Teaching English in Korea
Head to the ever expanding list of Korea-related job links. Connections to schools, non-English teaching positions, backgrounds on employment life and law, etc . . .
KOTESOL - Korean TESOL organization
Teaching Textbooks
'Survey of English Professionals in Korea'
Others teaching English at universities here in Korea may have recently (March 07) gotten an email with the same subject line. The accompanying text goes on to explain ... more
Speaking for Everyday Life 1
'Angry Teacher in Seoul' Video Link
Ever get tired of students using their cell phones in class? Or of just hearing the things? Check out this video clip of one teacher's reaction (link opens in a new window on YouTube).
What Should I Bring to Korea? (reader submission)
There are several things that you should consider bringing with you, and some things you should not. If you forget, and you probably will, you can find almost anything . . . more
Speaking for Everyday Life 2
Teaching Materials
Look through 1stopKorea's growing (with your help) supply of English teaching materials. Print out something for class or submit your favorite materials for others to enjoy.
Books on Teaching English in Korea
With the increasing number of English teachers living in South Korea it's only natural that a number of books on the subject are finally . . . more


  • useful downloads to imrpove your students' listening skills
Downloadable 'Konglish' Handout for ESL Teachers
'Konglish', or Korean-style English, has caused trouble for many an English teacher or student here on the peninsula. Below, and in the attached file, is an activity designed to ... (more)

Online collection of games


Internet Lessons
I've put together several Internet lessons that you can use with your students to familiarize them with the Internet and Internet-related English. Each lesson involves the students working alone or in groups to accomplish a task by surfing through various English-language web sites.

Due to the varying levels of students using this site I haven't included any vocabulary lists, explanations of various Internet terms or any specific grammer focus. Depending on the students' level you may have to prepare them with some basic vocabulary before they venture on-line.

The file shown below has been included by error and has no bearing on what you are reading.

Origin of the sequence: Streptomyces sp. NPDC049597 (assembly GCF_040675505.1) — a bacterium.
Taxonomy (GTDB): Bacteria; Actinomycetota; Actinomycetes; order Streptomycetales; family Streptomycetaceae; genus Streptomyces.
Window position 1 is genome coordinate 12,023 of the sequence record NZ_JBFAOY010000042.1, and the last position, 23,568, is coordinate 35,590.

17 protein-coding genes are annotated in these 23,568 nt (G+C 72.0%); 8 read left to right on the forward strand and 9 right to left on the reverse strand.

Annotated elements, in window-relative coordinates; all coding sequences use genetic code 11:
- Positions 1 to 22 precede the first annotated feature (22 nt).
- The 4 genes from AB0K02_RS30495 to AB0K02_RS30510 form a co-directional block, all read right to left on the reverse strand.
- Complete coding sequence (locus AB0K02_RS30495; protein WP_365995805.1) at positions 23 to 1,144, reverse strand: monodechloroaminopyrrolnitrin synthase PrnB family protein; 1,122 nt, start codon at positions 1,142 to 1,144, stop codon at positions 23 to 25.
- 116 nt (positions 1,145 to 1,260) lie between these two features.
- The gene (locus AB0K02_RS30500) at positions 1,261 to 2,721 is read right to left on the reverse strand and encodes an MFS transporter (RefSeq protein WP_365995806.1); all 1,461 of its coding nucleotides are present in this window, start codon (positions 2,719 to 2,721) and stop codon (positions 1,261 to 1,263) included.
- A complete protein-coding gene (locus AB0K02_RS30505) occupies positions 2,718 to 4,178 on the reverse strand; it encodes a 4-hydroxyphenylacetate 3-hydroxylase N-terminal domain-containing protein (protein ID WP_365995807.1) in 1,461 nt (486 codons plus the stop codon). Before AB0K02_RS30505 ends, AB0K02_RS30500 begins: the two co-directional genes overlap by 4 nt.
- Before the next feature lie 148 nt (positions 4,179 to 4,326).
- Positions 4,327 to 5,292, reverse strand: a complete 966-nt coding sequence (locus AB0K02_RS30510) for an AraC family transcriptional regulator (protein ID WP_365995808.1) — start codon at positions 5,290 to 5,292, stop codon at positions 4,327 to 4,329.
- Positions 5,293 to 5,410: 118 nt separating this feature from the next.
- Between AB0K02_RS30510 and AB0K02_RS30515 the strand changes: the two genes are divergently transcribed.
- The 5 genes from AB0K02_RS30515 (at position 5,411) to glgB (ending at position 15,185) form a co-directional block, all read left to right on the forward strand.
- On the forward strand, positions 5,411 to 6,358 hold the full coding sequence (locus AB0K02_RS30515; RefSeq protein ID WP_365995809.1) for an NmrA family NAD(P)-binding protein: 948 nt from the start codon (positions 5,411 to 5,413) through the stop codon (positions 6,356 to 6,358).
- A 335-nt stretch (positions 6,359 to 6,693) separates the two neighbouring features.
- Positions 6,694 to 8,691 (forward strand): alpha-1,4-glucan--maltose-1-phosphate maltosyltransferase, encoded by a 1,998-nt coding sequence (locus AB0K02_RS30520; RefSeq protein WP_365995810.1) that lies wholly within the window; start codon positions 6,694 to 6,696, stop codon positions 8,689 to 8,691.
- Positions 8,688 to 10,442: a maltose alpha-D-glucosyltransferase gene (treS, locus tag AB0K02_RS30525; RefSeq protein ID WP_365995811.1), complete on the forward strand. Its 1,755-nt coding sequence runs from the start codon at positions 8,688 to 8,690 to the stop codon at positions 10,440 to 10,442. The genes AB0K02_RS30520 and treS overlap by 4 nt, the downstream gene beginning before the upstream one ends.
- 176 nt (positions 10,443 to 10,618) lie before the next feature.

Please see below for examples of some of the lessons. More can be found by clicking on the link above.

Find a Job Lesson - has the students use various Internet resources to get tips on writing a great resume. Then they are given a range of diverse sites (from Disney to Yahoo to the CIA) to peruse for job listings.

Difficulty Level: intermediate to advanced
Time: from 30 minutes to one hour





Travel Lesson - the students are tasked with planning a five-day vacation in New York City. They are given numerous travel related links to help them along the way.

Difficulty Level: intermediate to advanced (some sites require registration to use)
Time: two-three hours

Shopping Lesson - the students are given a budget of $750 and told to buy gifts for their family. Most members of the family have a specific kind (book, clothing, cosmetics, etc.) of gift they would like to receive. Plenty of links are given to get the students started.

Difficulty Level: low-intermediate to advanced (a very popular lesson)
Time: 90 minutes to two hours

Preparing for Grad. School Lesson - the students have just been accepted to graduate school at the University of Washington in Seattle. They need to look for housing, find out what's hot entertainment-wise, see what the weather's like so they'll know what to pack, and more.

Difficulty Level: intermediate to advanced
Time: one-two hours
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